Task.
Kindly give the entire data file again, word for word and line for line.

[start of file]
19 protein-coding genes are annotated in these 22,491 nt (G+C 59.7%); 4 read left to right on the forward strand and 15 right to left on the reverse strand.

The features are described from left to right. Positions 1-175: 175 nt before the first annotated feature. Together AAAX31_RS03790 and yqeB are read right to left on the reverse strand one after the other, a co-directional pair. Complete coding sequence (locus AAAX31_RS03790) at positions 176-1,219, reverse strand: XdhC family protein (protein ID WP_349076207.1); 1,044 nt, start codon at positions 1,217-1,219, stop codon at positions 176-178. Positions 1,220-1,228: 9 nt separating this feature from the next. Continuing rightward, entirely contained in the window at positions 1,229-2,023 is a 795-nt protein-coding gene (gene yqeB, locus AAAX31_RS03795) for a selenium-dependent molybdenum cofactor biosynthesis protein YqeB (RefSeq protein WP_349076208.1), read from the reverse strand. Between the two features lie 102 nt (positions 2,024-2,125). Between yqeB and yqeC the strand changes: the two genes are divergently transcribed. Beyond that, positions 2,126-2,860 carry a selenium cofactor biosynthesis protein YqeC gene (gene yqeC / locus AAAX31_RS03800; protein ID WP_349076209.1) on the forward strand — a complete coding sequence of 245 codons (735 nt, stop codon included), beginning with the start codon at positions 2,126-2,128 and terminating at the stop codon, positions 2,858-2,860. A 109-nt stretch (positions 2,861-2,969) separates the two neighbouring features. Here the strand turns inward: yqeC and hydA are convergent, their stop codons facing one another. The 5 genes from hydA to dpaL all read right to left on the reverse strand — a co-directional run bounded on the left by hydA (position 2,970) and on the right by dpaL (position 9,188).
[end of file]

19 protein-coding genes are annotated in these 22,491 nt (G+C 59.7%); 4 read left to right on the forward strand and 15 right to left on the reverse strand.

The features are described from left to right. Positions 1-175: 175 nt before the first annotated feature. Together AAAX31_RS03790 and yqeB are read right to left on the reverse strand one after the other, a co-directional pair. Complete coding sequence (locus AAAX31_RS03790) at positions 176-1,219, reverse strand: XdhC family protein (protein ID WP_349076207.1); 1,044 nt, start codon at positions 1,217-1,219, stop codon at positions 176-178. Positions 1,220-1,228: 9 nt separating this feature from the next. Continuing rightward, entirely contained in the window at positions 1,229-2,023 is a 795-nt protein-coding gene (gene yqeB, locus AAAX31_RS03795) for a selenium-dependent molybdenum cofactor biosynthesis protein YqeB (RefSeq protein WP_349076208.1), read from the reverse strand. Between the two features lie 102 nt (positions 2,024-2,125). Between yqeB and yqeC the strand changes: the two genes are divergently transcribed. Beyond that, positions 2,126-2,860 carry a selenium cofactor biosynthesis protein YqeC gene (gene yqeC / locus AAAX31_RS03800; protein ID WP_349076209.1) on the forward strand — a complete coding sequence of 245 codons (735 nt, stop codon included), beginning with the start codon at positions 2,126-2,128 and terminating at the stop codon, positions 2,858-2,860. A 109-nt stretch (positions 2,861-2,969) separates the two neighbouring features. Here the strand turns inward: yqeC and hydA are convergent, their stop codons facing one another. The 5 genes from hydA to dpaL all read right to left on the reverse strand — a co-directional run bounded on the left by hydA (position 2,970) and on the right by dpaL (position 9,188).